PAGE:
Often if you try a two-hour session you are kidding yourself about how much each topic will really take to master and finish in its entirety without rushing. Don’t rush your learning; if you get this temptation; it’s better to stop and take a break than half-learn something because you are too worried about finishing it fast.

Make an A4 printed poster or computer wallpaper that say’s something to the effect of “will this help me on the final exam?” as a filter for outlining and note-taking. There’s just so much stuff you will read that isn’t important. It’s handy to have something that will prompt you to stop reading irrelevant chapters, or journals and realign your efforts to the meaningful stuff – which is often doing the grunt work of writing your own answers to the difficult questions in areas you are not yet comfortable with.

Spread your timetable out over the week. There’s a temptation to cram it all in on one day, but this is a huge mistake. You will not be able to adequately prepare for your classes, it will cause a bottleneck on all your assessed pieces, and worst of all it allows you to stay at home or take up extra shifts at work rather than forcing you to be on campus where you are more likely to be studying and learning things that will help you get that six-figure salary later on, rather than pandering to your $20/hour job right now.

Start on any writing assignments as soon as it’s in your hands. This will save you time later on in the semester when all the mid-semester commitments begin to stack up on each other, as each lecturer is usually restricted to a date when mid semester assessments must be graded by

Thanks Simon! As always, we welcome other perspectives on this topic in the comments.


  • Within the time management section you spoke about developing a timeline. I have been interested in doing exactly that for the past few weeks but am having some troubles.

    I would like it to be digital and am yet to find a decent tool for developing one.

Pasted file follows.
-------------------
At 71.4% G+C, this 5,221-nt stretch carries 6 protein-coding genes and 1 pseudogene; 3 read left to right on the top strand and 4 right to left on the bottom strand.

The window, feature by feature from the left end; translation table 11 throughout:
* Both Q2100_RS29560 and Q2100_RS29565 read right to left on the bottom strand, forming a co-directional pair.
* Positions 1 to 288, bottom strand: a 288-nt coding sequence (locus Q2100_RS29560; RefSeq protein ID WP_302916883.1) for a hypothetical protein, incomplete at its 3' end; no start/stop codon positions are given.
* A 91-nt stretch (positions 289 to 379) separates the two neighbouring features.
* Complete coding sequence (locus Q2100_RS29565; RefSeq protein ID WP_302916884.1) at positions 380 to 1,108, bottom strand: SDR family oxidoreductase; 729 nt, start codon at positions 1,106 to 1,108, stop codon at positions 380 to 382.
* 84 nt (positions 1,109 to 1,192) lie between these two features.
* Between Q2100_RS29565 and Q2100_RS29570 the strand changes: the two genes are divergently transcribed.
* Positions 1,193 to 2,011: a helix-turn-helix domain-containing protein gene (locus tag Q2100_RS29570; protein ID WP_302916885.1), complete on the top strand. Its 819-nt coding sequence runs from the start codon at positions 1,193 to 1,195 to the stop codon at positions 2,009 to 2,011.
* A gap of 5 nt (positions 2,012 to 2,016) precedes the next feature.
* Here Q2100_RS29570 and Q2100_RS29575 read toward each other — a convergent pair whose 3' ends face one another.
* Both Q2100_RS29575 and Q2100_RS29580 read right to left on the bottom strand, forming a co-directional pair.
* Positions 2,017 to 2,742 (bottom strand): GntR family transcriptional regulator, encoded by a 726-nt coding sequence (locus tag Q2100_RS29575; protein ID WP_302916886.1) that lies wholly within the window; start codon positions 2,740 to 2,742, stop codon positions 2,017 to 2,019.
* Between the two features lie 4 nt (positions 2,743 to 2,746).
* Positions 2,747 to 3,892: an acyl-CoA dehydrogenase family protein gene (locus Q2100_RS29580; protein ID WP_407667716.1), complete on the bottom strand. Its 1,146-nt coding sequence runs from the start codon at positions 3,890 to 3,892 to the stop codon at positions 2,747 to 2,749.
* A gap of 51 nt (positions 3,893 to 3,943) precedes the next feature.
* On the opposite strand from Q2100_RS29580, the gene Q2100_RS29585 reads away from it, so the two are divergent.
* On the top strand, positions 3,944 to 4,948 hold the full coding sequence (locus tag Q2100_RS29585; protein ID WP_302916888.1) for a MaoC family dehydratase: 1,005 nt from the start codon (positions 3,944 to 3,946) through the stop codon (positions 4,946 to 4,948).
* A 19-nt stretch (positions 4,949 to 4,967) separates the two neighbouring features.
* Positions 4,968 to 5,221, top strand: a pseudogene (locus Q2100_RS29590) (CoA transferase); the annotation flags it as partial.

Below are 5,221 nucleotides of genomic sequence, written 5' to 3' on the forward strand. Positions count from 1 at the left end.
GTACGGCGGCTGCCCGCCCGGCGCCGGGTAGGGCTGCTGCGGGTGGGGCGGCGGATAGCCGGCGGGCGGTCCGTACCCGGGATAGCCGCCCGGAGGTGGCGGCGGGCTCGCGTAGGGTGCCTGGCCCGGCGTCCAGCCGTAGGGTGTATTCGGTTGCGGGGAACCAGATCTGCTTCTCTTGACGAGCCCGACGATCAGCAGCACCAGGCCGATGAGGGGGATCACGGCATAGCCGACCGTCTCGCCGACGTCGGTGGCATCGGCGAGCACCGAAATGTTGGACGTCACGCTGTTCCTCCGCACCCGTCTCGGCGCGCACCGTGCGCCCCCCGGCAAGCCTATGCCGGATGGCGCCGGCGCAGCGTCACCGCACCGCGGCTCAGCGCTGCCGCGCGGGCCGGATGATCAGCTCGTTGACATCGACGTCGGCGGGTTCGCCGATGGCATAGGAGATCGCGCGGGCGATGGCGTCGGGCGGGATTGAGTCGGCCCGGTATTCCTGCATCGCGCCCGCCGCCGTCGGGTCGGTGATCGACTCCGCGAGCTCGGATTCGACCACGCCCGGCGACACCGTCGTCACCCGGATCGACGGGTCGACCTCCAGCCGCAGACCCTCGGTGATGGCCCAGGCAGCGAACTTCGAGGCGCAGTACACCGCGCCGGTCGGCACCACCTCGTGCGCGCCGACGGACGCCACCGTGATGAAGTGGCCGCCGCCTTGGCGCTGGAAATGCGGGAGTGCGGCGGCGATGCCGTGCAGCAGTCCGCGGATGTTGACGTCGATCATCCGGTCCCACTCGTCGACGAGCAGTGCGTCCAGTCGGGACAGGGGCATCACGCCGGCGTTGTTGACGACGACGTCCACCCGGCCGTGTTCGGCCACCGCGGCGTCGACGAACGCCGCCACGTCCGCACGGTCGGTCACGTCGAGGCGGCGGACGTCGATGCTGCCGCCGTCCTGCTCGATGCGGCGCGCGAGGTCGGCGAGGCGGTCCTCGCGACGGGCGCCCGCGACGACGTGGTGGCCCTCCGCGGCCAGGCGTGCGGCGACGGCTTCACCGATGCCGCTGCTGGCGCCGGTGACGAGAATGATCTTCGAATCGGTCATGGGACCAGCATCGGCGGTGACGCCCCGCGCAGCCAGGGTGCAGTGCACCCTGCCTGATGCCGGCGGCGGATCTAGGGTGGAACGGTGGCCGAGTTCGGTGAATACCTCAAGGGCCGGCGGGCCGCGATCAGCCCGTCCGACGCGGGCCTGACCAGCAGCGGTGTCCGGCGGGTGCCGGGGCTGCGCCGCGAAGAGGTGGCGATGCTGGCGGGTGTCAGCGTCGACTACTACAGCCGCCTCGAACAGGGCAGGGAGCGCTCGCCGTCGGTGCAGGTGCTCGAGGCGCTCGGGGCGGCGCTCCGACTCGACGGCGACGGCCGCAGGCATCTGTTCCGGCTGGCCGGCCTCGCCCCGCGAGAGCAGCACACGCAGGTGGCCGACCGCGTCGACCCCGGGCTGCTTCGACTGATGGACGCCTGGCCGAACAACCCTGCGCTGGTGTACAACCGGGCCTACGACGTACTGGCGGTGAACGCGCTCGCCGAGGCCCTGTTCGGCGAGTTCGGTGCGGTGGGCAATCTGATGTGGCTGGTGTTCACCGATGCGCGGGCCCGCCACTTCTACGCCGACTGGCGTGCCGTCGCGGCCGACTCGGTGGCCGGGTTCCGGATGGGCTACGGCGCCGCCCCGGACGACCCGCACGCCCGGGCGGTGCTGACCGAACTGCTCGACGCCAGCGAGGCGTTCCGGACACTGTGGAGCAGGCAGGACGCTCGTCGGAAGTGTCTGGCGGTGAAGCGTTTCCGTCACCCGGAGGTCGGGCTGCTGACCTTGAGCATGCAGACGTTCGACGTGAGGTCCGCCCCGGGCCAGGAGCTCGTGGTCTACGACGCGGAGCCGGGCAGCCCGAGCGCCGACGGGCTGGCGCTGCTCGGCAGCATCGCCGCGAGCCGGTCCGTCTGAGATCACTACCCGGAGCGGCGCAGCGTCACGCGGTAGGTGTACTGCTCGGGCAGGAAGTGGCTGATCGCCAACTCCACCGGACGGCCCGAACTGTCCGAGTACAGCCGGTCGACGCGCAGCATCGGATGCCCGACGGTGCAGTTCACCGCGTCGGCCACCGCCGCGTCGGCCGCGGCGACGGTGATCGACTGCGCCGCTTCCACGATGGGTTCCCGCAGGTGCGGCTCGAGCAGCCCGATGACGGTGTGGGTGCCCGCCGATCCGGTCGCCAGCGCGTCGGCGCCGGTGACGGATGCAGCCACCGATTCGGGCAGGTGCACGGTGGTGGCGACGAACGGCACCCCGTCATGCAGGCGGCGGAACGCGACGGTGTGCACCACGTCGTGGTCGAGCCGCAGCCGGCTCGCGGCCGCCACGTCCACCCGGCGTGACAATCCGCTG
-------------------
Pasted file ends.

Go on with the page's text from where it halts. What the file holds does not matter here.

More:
Also under time management a big tip would be to utilise the pomodoro.

  • “After all, these [exams] will determine the trajectory of your career”

    I completely disagree – I’ve known quite a few people who just cannot perform under exam conditions, but when out in the real world under “crunch” conditions can perform exceptionally well.

    Theoretical exams are just a plain bad way to test people – we have things like the internet, our peers, books and even personal notes that we can use in time of need.

    The downfall of my argument, of course, is that those exams may account for 50%+ of your class’s final mark, which is then reflected on your transcript and ultimately whether or not you get the degree. However, I don’t believe this is a problem with my argument, more a problem with how badly setup the arena is where I am voicing said argument 😉

      • Copied the right sentence, it’s just that it’s impossible not to agree that the result of your exam effects the result of your degree.

        For example, if you have to sit an exam worth 80% of your final mark, you need to do pretty good in it to be able to get a good final mark.

        Unfortunately, some people struggle in the exam setting, as well as being able to regurgitate word-for-word answers (which alot of these exams are after) for 3-4hrs. Meanwhile, the same people can solve a real-world problem faster, better, and under more pressure than someone who might ace that exam (that’s certainly not the majority of cases, but I’ve seen it happen).

        The context of where my argument has been made is flawed. The argument itself is great (at least, I think so 😉 ).

    • I agree with Jess. Passing the exams and the course may determine the *starting point* of your career as you have a good academic transcript, but it won’t determine the *trajectory* – once you have that first job, nobody cares about your grades anymore, it’s all about how you perform in the workforce.

      From a purely “passing uni” standpoint, everything Simon says makes sense and is good advice. But as someone who is sceptical of the way the education system works (and I’m on my second Bachelor’s degree!), I would never want to encourage people to ONLY learn the things which will help them pass their exam, and get them to disregard everything that isn’t directly relevant to getting good grades.